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PTSD, Professional Counseling, Patience and Prayer
by Sim Lee
5/22/2019 / Self Help
"Where there is no guidance, a people falls,but in an abundance of counselors there is safety." Proverbs 11:14 ESV
No matter how well you deal with life's problems, we all have had those bad experiences that can take their toll upon our health and happiness. Some will stay in our memories and regenerate the stress of all of our original reactions, causing us to re-live the trauma of that most negative moment. It is a cumulative process that only worsens with time. (PTSD: post-traumatic stress disorder, can be experienced by all ages and personal situations.)
The frontal lobes of the brain store our memories and their related emotions, be they good or negative. The good ones usually take to that better place when something triggers that memory, but the negative ones can affect physical changes over time such as developing allergies or panic attacks and/or depression symptoms. (A word of caution here: having Lyme disease can mimic both of these symptom groups as well as symptoms of pancreatitis.)
Professional help is always advised to learn how to deal with and try to control negative memories, but there is something that you can try as well:
Several times a day, focus on the best memories of your life, perhaps those of your accomplishments or among your joys, be it a child, your marriage, or receiving a degree or an award. The goal is to have these good memories become the strong ones in your daily recall, eventually surpassing those negative ones that you dwelt upon.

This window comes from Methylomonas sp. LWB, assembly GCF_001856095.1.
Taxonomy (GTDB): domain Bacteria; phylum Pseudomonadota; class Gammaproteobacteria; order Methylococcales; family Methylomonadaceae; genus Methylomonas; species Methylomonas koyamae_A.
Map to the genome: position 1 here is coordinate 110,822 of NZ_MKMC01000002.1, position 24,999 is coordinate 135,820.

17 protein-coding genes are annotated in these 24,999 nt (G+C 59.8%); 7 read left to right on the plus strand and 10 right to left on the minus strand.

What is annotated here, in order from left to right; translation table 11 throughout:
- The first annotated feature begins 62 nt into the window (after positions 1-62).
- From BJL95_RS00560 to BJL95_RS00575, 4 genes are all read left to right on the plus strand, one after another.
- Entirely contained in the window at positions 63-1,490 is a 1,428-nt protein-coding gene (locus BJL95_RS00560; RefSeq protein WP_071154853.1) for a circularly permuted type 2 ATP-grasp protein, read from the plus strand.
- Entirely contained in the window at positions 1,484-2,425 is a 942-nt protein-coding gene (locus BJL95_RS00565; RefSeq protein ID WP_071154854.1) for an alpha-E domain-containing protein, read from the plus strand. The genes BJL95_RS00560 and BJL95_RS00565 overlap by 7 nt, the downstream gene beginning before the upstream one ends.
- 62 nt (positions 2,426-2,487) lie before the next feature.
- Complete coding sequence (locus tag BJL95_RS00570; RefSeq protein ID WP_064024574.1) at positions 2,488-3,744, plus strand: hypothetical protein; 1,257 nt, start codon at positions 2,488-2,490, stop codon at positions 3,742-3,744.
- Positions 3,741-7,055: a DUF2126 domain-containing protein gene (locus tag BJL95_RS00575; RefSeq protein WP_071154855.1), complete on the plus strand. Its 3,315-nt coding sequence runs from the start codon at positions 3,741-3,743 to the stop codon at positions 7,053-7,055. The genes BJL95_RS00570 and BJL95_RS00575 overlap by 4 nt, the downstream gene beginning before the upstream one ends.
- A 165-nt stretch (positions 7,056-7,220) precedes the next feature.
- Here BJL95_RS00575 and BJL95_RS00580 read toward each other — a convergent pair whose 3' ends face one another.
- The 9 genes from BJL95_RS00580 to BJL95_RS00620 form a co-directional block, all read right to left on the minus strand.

The negative memories will not go away, but they will diminish, and along with good counseling, hopefully the trauma they generate will diminish also.
Re-visiting your religious faith will give you an enrichment of strength to overcome trauma retention as well.
For many, there is peace in doing all these things (counseling, daily mental exercises and prayer)and this peace can extend as well to those who are concerned for your well being.
Note: The National Institute For Mental Health (nimh.nih.gov) advises those who want to help themselves while in treatment for PTSD who should:
1. Talk with your doctor about any treatment options
2. Engage in mild physical activity or exercise to help reduce stress
3. Set realistic goals for yourself
4. Break up large tasks into small ones, set some priorities, and do what you can as you can
5. Try to spend time with other people, and confide in a trusted friend or relative. Tell others about things that may trigger symptoms.
6. Expect your symptoms to improve gradually, not immediately
7. Identify and seek out comforting situations, places, and people.
Sim Lee is a retired NE Iowan who loves all of God's creatures.
If you died today, are you absolutely certain that you would go to heaven? You can be! Click here and TRUST JESUS NOW
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